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Interior spread from A Gift for Amma written by Meera Sriram and illustrated by Mariona Cabassa, Barefoot Books ©2020

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Readers will also love the final two spreads, which provide more information about not just the merchandise available at the outdoor markets of Southern India, but about the history of outdoor markets themselves.

A Gift for Amma is the perfect antidote for these days of remote learning and armchair traveling. It will give you hope. There is still so much waiting for us in the days ahead. And—if we are lucky—they will be very colorful.

 

Click here to order a copy of A Gift for Amma.

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Recommended Reads for the Week of 10/19/20

 

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Hans Christian Andersen’s The Snow Queen, Retold.

The Snow Queen
Retold by Sarah Lowes and illustrated by Miss Clara
Barefoot Books; $9.99; Chapter book for ages 8 and up

The Snow Queen
Translated by Anthea Bell and illustrated by Yana Sedova
Minedition; $19.99; Picture book for ages 5 and up

To those in the USA who are busy surviving snow storms and blizzards, winter might seem like a curse. For those who are stifling under drought conditions, snow must seem like a fleeting, magical element. The Snow Queen by Hans Christian Andersen combines the danger and wonder of snow in an imaginative tale. When a shard of an evil mirror pierces his eye, Kay sees only the bad in the world. This makes him easy prey for the Snow Queen, who kidnaps him. Kay’s best friend Gerda decides to rescue him. To do so, she must set out on a long and arduous journey where she encounters talking birds and animals, magical flowers, an enchantress, a robber girl, and a princess. Gerda’s love for her friend is her greatest help, and she battles the bitter cold to reach the Snow Queen’s icy palace. There, Gerda frees Kay from his frozen heart and the Snow Queen’s grasp.

It’s little wonder that this fantastical story continues to be retold, even 171 years after its original publication. Here are two retellings of this tale of friendship and courage.

The Snow Queenthesnowqueen_pb_w
Retold by Sarah Lowes and illustrated by Miss Clara
Barefoot Books: Step Inside A Story; $9.99

With “accelerated vocabulary and complex sentence structure for the confident reader,” Barefoot Books presents its adapted version as a chapter book for ages eight and up. At 64 pages within seven chapters, the book is a good length for that age group. Here’s a taste of this exciting story:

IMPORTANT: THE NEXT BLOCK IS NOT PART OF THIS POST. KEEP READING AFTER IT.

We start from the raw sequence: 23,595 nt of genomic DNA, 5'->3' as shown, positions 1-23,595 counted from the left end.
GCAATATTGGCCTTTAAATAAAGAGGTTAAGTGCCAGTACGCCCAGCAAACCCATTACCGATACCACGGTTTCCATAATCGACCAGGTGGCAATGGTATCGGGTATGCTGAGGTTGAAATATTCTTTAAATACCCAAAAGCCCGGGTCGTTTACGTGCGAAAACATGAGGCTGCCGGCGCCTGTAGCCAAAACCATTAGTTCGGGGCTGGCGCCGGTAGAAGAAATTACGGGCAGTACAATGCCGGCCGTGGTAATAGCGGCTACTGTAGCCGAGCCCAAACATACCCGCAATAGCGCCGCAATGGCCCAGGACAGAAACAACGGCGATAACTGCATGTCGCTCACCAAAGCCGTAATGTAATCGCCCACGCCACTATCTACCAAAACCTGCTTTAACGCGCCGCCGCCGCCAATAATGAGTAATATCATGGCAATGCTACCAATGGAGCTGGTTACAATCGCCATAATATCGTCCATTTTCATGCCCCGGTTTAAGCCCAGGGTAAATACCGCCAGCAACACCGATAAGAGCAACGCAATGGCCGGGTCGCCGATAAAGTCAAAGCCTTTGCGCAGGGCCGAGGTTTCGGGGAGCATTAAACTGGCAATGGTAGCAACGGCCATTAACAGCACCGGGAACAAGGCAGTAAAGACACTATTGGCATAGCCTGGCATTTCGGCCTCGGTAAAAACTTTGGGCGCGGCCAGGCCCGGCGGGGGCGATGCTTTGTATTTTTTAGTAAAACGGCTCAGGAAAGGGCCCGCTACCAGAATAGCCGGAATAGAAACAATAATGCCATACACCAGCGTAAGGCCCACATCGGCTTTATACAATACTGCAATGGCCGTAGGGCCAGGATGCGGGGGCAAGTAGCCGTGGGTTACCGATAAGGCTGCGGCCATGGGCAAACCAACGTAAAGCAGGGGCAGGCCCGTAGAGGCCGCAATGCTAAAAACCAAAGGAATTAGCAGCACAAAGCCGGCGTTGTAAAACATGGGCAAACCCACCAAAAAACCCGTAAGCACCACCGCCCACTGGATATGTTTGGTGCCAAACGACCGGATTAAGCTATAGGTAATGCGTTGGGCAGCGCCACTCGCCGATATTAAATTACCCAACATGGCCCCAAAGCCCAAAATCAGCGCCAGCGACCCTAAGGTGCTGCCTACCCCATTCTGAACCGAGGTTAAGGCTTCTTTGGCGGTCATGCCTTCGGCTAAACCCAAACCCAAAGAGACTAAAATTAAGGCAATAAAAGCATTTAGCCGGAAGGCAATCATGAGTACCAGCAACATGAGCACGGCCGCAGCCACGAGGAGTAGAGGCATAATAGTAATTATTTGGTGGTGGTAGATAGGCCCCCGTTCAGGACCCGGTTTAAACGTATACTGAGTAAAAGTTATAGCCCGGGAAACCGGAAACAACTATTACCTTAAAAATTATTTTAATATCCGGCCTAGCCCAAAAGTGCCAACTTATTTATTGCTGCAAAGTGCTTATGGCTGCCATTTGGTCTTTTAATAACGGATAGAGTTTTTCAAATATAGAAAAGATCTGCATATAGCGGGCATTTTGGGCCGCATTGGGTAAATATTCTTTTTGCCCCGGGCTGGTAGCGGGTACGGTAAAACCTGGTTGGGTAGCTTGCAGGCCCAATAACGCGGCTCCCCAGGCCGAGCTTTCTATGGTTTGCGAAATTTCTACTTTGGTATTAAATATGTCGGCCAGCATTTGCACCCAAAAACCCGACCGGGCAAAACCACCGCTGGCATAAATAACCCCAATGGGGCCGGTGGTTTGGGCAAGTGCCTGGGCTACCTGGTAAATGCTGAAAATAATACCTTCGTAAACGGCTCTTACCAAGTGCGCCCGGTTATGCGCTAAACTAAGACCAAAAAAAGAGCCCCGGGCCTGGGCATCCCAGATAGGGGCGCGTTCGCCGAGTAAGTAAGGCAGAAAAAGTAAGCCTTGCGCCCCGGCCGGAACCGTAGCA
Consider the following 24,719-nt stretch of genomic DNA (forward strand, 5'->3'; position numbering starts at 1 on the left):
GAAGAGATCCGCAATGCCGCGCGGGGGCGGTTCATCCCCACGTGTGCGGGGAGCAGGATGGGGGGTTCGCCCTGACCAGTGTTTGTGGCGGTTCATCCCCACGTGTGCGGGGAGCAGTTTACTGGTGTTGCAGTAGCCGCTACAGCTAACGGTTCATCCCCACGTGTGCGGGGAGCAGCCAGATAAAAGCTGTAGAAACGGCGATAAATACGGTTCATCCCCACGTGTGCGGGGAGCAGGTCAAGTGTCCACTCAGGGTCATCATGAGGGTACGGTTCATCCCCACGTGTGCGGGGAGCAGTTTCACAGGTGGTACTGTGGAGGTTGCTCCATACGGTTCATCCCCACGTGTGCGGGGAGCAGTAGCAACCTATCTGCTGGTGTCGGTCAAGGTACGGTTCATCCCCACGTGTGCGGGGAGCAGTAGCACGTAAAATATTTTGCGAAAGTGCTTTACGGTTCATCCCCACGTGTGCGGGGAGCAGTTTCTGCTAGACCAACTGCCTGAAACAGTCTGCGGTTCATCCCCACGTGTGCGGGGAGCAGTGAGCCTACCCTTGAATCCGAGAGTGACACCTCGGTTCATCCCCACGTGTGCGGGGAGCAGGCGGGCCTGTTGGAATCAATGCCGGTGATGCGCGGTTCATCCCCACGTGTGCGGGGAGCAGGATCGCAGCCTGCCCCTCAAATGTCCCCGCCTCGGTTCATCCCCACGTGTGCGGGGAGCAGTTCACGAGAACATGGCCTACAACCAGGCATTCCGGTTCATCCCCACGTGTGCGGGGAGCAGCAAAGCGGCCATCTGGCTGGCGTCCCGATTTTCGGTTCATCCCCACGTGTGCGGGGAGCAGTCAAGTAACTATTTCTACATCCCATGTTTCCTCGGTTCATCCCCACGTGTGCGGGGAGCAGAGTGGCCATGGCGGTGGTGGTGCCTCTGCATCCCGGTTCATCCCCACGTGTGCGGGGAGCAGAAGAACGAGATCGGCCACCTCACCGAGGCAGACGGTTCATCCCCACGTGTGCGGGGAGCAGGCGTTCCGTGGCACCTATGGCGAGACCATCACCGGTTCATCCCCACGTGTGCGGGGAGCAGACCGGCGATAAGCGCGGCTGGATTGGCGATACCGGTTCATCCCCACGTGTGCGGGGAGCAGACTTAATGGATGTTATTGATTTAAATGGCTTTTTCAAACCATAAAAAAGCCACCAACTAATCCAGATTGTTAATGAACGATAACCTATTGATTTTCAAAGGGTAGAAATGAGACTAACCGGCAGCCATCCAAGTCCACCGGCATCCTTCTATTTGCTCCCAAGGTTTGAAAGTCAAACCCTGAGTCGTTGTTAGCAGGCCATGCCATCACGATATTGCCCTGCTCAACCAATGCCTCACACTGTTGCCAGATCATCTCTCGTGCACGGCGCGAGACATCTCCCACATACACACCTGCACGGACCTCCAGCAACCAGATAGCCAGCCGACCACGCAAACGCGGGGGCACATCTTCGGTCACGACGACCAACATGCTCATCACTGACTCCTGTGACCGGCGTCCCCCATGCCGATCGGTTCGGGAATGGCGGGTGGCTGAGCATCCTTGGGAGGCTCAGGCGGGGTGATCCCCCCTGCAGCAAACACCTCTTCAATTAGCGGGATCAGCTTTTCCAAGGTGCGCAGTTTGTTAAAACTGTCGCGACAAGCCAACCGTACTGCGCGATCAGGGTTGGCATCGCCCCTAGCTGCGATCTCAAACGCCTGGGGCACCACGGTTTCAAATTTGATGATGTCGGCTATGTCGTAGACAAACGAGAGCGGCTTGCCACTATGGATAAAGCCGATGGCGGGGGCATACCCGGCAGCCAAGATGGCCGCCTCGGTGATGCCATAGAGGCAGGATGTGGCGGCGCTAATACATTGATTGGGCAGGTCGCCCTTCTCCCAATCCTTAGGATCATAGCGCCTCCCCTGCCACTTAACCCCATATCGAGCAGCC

The bags of provisions were taken and Gerda was dragged from the saddle. Her arms were pinned behind her, and a bony robber with bristling eyebrows and a hairy chin prodded and poked at her new clothes. “Quite the little lady…” he murmured as he drew his sharp dagger and held it to her throat.

“No!” shouted a clear, commanding young voice.

What I greatly enjoyed about this version was the evocative art by French artist, Miss Clara. Whimsical illustrations produce an ethereal sense of people and places. The jacket description states that Miss Clara first creates maquettes (scale models of unfinished sculptures), which she then photographs. Next, she works on those images digitally. The results are simply beautiful and captivating. I also enjoyed the tangible feel of the book. The cover is made of thicker paper than most chapter books, as are the pages. This made the book in its own way feel more appropriate for chapter book readers, as if they are being recognized as older and entrusted with weightier books. In addition, Barefoot Books states that “we source paper from sustainably managed forests,” which adds to the appeal.

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Interior spread from The Snow Queen retold by Sarah Lowes with illustrations by Miss Clara, Barefoot Books, ©2011.

 

 

The Snow Queen
TheSnowQueen.jpg
Translated by Anthea Bell and illustrated by Yana Sedova
Minedition; $19.99

Minedition presents its version of The Snow Queen as a picture book for ages 5 and up. Also 64 pages, this edition features large print for easy reading. Here’s the same sample as above:

They seized the horses, killed the coachman, footman and outriders, and dragged Gerda out of the carriage. “Oh, doesn’t she look tender and plump,” said the old robber woman who had a beard and bristly eyebrows. “This little girl will taste good!” And she brought out a sharp, shiny knife. But then she screamed, “Ouch!”… “Oh no, you don’t,” said the little robber girl.